So I've been eating a lot of lunch meat this time, is what I'm saying.
It's true, though. There are guidelines, and 90% of them are outdated and pertain to old rules, and then there are the "I mean, don't take that while you're pregnant but also if you need it clearly you should take it" schools of medical thought, and the end result is that mostly babies work and uteruses function, and sometimes they don't, and mostly we have no clue why or why not. I realize this makes some people very anxious to read, and it makes me anxious to type, but most medical professionals also agree with it at the core of the statement. We don't know, but we offer a lot of cautions since we don't know. Fair enough.
So, knowing that, I eat whatever the heck I want with reasonable portions, move my body as I have the energy to, and remind myself every single day that it takes 7 good things to outweigh one bad thought or story. babies are mostly fine. things that could go wrong may not be an indicator of future pregnancies. you are not barren. beck is fine. this baby is fine. BUT WHAT IF THIS BABY ISN'T FINE and then we go back to the mantra. It takes 7 good things to outweigh....
The first trimester of this pregnancy was pretty normal, clearly. I'm pretty normal, clearly. Stable, some might say (no one would say that unless they are seriously tricked). Obviously the anxiety stems from me wanting any and all spawn to be safe and healthy and born alive, so I'm fully entitled to it, but none of that makes me feel much better. Every positive ultrasound and doppler makes this feel more and more real and calms me down more, but the early appointments are few and far between - once every four weeks for most of pregnancy unless there is cause for concern.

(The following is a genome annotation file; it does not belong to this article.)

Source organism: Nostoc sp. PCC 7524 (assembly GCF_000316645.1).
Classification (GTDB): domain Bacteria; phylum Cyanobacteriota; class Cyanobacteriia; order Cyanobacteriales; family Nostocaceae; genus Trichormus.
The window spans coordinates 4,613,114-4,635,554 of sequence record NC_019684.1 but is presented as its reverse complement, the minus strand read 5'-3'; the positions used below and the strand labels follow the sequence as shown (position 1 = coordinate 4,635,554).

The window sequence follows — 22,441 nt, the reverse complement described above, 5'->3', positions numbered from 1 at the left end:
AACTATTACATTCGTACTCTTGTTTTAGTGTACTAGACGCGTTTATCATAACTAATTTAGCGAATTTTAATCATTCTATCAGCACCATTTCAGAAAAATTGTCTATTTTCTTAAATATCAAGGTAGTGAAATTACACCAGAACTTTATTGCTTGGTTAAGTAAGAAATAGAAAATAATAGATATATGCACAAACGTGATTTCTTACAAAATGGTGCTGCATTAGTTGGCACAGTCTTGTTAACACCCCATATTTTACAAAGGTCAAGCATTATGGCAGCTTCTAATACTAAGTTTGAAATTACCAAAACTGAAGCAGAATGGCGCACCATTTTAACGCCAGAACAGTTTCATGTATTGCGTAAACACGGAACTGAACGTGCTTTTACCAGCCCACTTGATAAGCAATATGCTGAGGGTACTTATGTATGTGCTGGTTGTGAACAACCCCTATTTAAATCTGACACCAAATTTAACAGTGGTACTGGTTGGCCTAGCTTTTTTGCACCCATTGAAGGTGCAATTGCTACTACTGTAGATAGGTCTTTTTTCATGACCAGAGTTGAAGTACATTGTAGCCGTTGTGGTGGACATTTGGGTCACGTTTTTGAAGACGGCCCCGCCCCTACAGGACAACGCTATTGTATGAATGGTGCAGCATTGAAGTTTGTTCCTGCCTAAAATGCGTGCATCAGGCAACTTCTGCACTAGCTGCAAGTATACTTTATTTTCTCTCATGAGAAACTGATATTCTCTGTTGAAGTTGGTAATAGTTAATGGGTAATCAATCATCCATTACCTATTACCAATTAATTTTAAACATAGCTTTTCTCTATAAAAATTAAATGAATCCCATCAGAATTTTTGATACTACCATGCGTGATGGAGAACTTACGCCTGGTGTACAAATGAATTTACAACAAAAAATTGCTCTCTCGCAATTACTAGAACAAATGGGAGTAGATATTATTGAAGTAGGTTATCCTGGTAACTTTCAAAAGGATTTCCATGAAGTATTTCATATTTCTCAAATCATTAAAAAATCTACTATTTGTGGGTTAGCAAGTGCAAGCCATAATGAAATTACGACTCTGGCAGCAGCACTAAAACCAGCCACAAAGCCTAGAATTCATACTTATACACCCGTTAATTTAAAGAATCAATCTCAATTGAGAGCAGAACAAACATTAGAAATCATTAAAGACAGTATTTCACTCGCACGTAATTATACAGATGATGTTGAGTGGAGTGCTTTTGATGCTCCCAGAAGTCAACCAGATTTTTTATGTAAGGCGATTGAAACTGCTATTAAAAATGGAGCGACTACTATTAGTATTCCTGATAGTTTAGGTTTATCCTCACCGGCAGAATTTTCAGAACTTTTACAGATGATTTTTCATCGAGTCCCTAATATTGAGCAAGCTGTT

One anxiety-reducer this time around is my living kid toddler terror girl wonder love muffin snuggle bug sassy pants. She's a GREAT distraction from all of the mind-noise (clinical term), and it's been pretty fun to try to establish any kind of understanding about a random baby inside of her mom. More to come on that.
Also during this period we had our first doctor's appointment, which was fun and warm and fuzzy and all "you're one of the birth center OG's!" True life, one of the midwives said that to us. We're returning to the midwifery associated with our major hospital system, which to me is the best of both worlds. Insurance covers it, it's fully medical BUT with midwifery principles of birth not as an illness, pregnancy as normal, things that we wholeheartedly believe and embodied when I was pregnant with Beck. I plan to use the birth center as long as it's medically agreed on, and the hospital is literally across the street at the ready if anything goes wrong when I'm in labor. It's been super fun to have an appointment or two with Beck in tow and tell her that THIS is where she was born. Appointments are dull-in-a-good way at the beginning of pregnancy, an ultrasound that shows a blob to confirm that there is a fetus in the right place, and a lecture or six about getting to the birth center early this time because "the second time will be faster and I'm sorry you were pushing in the parking lot last time?"
Got it. I'll try to not do too many dishes before I come. Just hate leaving the house messy.
So we need a baby stroller, I was gross-sick without actually puking, achy in the chest, and everything was normal.
Then at the end of the first trimester, we did genetic testing + found out the sex of the baby + Beck gave her initial input on names. Next time!